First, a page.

New Editor Means the Local Paper Has Women in 3 Key News Jobs
I’ve been on the verge of being absolutely overcome with happiness ever since Bud Appleby e-mailed me with the news.
I had just come home late this morning after spending a couple of hours at what was supposed to be a 15-minute appointment with one of my orthopedic doctors.
Not that anything the doctor told me about my sore left foot was complicated. It’s just that the waiting room was full of people, and I think he was the only M.D. on duty. And, yes, we did spend a lot of time talking about tomorrow night’s Drake-Northern Iowa football extravaganza, too.
I sat down at the computer to check my e-mail before heading to my normal Wednesday lunch at the Oriental place with Raff, Buck and the other other guys.
The e-mail from Appleby, a former editor and reporter at the local paper, immediately got my attention.
It concerned a story that was on the Idaho Statesman website.
Oh-oh, I thought. This has got to have something to do with the editor’s job at the local paper.
After all, local paper humor columnist Ken Fuson had prepared local paper retirees for this one a while back.
“I’ve heard this from nobody, but why has that ever stopped me?” Fuson said at the retirees’ lunch. “The word is that [the Gannett Co.] is very high on the editor at Boise. So there is some speculation that a woman in Boise might be considered here.”
I used that information in an earlier column.
The local paper has been looking for an editor ever since Paul Anger left after three years to take a job at the Detroit Free Press. A couple of people—probably Anger and one of his kids—considered that a job upgrade.
It turns out that Fuson knew what he was talking about.
The Idaho Statesman reported that executive editor Carolyn Washburn will become the new vice-president and editor of the local paper.
That, folks, is the best news I’ve heard since Dennis Ryerson, a former editor, was sent packing, and Randy Brubaker was dumped as the local paper’s sports editor.
So why, you ask, is it good news that an executive editor from Idaho is moving her act to Des Moines?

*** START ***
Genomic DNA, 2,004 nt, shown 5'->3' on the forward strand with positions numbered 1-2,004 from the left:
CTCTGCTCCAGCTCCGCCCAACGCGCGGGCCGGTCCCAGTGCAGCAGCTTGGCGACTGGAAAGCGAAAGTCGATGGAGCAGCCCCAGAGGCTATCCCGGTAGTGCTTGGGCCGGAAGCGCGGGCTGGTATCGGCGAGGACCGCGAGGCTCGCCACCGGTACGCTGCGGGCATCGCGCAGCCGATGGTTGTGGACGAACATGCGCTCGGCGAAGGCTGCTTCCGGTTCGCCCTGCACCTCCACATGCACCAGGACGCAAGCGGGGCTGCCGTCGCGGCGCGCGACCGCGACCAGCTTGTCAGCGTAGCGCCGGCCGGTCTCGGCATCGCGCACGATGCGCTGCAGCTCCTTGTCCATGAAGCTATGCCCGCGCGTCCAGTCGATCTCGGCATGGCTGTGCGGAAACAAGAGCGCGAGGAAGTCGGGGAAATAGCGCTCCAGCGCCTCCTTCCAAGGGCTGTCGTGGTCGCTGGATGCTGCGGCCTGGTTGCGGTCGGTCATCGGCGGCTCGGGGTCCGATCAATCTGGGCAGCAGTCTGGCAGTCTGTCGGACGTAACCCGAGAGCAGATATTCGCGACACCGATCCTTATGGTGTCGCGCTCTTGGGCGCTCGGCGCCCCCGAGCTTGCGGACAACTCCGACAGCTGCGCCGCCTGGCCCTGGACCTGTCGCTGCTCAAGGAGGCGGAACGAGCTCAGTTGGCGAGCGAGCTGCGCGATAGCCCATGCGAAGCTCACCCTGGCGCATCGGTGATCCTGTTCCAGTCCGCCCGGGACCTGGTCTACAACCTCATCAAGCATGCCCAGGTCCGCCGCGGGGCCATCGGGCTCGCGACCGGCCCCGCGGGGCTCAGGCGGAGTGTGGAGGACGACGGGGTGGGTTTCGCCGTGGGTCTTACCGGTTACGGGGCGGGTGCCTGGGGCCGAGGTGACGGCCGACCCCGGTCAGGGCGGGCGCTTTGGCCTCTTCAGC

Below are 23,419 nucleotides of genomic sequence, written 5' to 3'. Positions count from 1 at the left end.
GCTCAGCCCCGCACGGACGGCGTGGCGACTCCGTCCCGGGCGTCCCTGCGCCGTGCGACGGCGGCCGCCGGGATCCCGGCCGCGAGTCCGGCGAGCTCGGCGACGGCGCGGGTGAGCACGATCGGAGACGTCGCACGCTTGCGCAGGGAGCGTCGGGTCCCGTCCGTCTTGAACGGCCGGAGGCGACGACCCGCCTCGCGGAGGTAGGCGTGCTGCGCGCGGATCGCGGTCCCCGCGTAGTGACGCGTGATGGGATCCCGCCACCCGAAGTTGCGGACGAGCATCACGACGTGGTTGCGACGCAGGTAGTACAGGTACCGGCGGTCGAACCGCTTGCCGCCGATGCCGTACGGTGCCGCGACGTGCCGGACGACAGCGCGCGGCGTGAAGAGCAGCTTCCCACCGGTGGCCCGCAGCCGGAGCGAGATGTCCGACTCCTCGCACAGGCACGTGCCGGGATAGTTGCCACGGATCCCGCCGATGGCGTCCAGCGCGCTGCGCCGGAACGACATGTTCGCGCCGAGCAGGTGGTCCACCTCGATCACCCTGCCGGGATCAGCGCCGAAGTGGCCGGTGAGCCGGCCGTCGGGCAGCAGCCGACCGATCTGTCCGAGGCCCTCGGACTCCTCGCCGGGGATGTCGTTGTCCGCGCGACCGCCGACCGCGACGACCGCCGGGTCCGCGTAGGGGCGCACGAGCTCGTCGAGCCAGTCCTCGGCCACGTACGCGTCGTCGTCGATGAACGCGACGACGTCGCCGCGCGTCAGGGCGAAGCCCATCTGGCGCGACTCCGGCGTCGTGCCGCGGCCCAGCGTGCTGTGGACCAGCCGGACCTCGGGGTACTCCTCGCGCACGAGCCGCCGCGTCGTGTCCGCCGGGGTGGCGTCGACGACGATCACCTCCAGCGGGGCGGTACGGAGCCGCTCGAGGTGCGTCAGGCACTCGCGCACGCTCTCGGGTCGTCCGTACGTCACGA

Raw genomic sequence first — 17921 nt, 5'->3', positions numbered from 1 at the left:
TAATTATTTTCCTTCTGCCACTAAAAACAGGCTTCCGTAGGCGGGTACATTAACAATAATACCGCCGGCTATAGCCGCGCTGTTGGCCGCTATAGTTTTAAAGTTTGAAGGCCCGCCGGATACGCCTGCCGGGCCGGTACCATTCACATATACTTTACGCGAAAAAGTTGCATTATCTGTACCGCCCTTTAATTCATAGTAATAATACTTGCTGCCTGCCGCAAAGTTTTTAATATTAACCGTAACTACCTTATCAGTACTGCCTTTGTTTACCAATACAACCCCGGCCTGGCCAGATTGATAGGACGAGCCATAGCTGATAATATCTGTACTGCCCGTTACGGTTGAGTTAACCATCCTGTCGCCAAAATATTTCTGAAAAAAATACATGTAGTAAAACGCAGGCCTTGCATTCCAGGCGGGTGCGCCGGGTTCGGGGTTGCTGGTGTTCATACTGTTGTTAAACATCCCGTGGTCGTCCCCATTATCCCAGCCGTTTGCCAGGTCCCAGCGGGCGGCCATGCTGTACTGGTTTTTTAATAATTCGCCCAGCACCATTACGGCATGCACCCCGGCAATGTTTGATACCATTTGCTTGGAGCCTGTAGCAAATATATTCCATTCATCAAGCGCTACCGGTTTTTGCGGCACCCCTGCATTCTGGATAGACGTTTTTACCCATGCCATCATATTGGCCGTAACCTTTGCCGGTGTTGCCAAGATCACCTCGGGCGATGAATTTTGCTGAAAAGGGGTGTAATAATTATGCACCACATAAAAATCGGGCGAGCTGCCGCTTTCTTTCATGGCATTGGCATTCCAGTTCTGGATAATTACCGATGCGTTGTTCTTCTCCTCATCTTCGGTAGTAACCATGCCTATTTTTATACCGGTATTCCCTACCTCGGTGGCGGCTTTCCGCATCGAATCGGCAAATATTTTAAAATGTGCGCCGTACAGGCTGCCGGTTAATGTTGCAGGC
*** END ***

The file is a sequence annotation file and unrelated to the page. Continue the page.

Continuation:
Because that now means the local paper will have women in three key news jobs, and one of them isn't Diane Graham.
My good friend Mary P. Stier is the president and publisher, Washburn is the vice-president and editor, and Carol Hunter is the editorial page editor.
It’s about time something like that happened.
With these highly-intelligent women in place, I fully expect the local paper to finally regain the prestige it lost when guys with beer guts and stupid clip-on suspenders and bow ties ran the place.
I mean, how ridiculous was it that an empty cab pulled up at 8th and Locust a few years ago, and Mike Townsend got out?
With women in charge, I predict that the local paper’s circulation will immediately increase. People in Manning won’t be going to the coffee shop and saying, “What’s new in the World-Herald?” And I expect the major league baseball results to be in the local paper’s sports section the next morning--when both copies are in the vending machine in Iowa City.
And maybe—just maybe—all of the Valley and Roosevelt football results will be in the local paper’s city edition.
Come to think of it, that may be asking too much. After all, there’s still not a woman running the sports department.
A little more about Washburn from the Statesman website…..
She’s 42 years of age, or close to it.
She’s married and has three children. [Well, there’s the answer to that question].
She’ll start running the newsroom at the local paper next week.
She’s been executive editor of the Idaho Statesman since 1999.
She was managing editor of the Statesman from 1993-1995.
She is immediate past-president of the City Club of Boise. [That’s something I really wanted to know].
Washburn “will miss Idaho, but couldn’t pass up the opportunity to grow professionally.” [In other words, move up the Gannett chain. Who knows, maybe her next stop in the rent-an-editor game at Gannett will be Indianapolis].
“Idaho is in my soul—but that’s not saying anything that Idahoans don’t know. It is a special place on the earth and it will be with me forever,” Washburn said. “The newspaper is a special place that cares so much about the community, and it took something big to draw me away.
“This is big for me professionally. It’s a great new responsibility. It gets my kids and my family closer to their grandparents, and that ended up being a pretty strong combination.” [Washburn is an Indiana University graduate].
Washburn told staffers at the local paper at a meeting today that Iowa readers “are very lucky that they have a newspaper that delivers on their high expectations like this one does.”
She emphasized story-telling and watchdog journalism. [Every good editor emphasizes watchdog journalism].
“I want to break news,” she said. “My favorite kind of breaking news is the kind that readers wouldn’t know if they didn’t learn it from us.”
Something I can’t figure out, though, is why the news of Washburn’s appointment wasn’t in this morning’s local paper. Instead, my web page and the local TV stations were able to have the news before it could be in tomorrow’s local paper. Talk about getting scooped!
I guess miracles don’t happen overnight.
Good luck, Carolyn.
As they say in the sports business and the Gannett offices, you’ll need it.
Vol. 4, No. 368
Aug. 31, 2005